It’s time to enjoy the fresh air—and to send those Easter cards!
We at PAPYRUS know that a card’s inside message is just as important as a beautiful front cover. And that’s why we’ve curated a list of meaningful springtime poem excerpts to add some delight (and maybe even a little reflection) for your recipient.
1. Spring by Eliza Cook
Music, sweet music,
Cheers meadow and lea;—
In the song of the blackbird,
The hum of the bee;
The loud happy laughter
Of children at play
Proclaim how they worship
Spring’s beautiful day.
Watching children overcome with joy and excitement is one of the best parts of Easter. These short lines from Eliza Cook’s ‘Spring’ really capture the boundless, fresh energy that suffuses this beautiful springtime holiday.
2. Sea Poppies by H.D.
fluted with gold,
fruit on the sand
marked with a rich grain,
spilled near the shrub-pines
to bleach on the boulders:
your stalk has caught root
among wet pebbles
and drift flung by the sea
and grated shells
and split conch-shells.
fire upon leaf,
what meadow yields
so fragrant a leaf
as your bright leaf?
When winter finally passes, spring’s glorious renewal can almost catch you by surprise with its burst of colors and fresh air. Poet H.D.’s ‘Sea Poppies’ explores a salt-scraped beachside as the speaker wonders over a fire-leafed bloom. Share your own awe of spring and Easter’s glorious bounty with these lovely lines.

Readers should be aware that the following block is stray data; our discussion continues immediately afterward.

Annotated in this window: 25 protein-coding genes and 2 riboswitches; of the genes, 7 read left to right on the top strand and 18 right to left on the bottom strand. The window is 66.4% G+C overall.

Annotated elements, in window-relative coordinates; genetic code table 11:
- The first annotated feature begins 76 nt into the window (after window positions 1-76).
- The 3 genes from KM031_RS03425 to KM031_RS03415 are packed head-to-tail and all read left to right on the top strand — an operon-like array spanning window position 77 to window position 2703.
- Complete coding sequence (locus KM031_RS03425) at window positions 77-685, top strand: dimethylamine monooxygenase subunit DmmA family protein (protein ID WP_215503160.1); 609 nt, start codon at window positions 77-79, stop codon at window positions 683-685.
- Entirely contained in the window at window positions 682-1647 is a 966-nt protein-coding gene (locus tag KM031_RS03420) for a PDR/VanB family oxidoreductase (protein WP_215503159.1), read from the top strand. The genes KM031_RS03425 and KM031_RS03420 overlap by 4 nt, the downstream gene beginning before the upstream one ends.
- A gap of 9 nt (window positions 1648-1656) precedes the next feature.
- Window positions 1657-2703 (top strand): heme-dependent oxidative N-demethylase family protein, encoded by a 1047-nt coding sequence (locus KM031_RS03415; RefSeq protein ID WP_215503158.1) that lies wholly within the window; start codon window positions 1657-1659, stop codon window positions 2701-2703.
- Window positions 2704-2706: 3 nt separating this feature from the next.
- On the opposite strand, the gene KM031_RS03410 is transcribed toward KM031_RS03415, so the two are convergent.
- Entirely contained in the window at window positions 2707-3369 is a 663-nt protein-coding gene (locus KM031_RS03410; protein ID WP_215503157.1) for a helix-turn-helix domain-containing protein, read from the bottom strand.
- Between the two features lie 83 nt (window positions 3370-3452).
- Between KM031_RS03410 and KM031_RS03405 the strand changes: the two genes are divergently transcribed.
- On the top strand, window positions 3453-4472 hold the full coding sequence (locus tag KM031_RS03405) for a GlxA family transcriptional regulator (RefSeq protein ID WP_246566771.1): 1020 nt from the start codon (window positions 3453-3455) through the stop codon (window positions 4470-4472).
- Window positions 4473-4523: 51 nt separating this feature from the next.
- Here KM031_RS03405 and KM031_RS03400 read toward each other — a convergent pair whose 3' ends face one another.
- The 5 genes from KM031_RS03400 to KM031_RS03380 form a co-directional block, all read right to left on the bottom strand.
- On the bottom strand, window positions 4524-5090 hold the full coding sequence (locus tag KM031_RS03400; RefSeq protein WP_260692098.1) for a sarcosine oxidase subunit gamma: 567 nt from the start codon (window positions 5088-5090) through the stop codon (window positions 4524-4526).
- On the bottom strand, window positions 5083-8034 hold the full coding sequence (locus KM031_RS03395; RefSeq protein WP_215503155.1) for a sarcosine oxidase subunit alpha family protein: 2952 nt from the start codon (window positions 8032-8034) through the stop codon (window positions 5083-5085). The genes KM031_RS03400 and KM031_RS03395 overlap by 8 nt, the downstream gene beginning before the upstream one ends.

3. Lines Written in Early Spring by William Wordsworth
Through primrose tufts, in that sweet bower,
The periwinkle trailed its wreaths;
And ‘tis my faith that every flower
Enjoys the air it breathes.
The birds around me hopped and played:
Their thoughts I cannot measure,
But the least motion which they made,
It seemed a thrill of pleasure.
4. [O were my love yon Lilac fair] by Robert Burns
O were my love yon Lilac fair,
Wi’ purple blossoms to the Spring,
And I, a bird to shelter there,
When wearied on my little wing!
These two delightful little excerpts from William Wordsworth and Robert Burns each welcome one of spring’s happiest creatures: the bird! When spring comes, birds chirp and flowers bloom—the perfect tableau for celebrating Easter.
5. To the Thawing Wind by Robert Frost
Come with rain, O loud Southwester!
Bring the singer, bring the nester;
Give the buried flower a dream;
Make the settled snowbank steam;
Find the brown beneath the white;
But whate’er you do tonight,
Bathe my window, make it flow,
Melt it as the ice will go;
Melt the glass and leave the sticks
Like a hermit’s crucifix;
Burst into my narrow stall;
Swing the picture on the wall;
Run the rattling pages o’er;
Scatter poems on the floor;
Turn the poet out of door.
Where would poetry be without Robert Frost? Although this piece, ‘To the Thawing Wind,’ does have a stormy and blustering journey, it’s the excitement for being pushed outside to experience the coming spring that really moves us.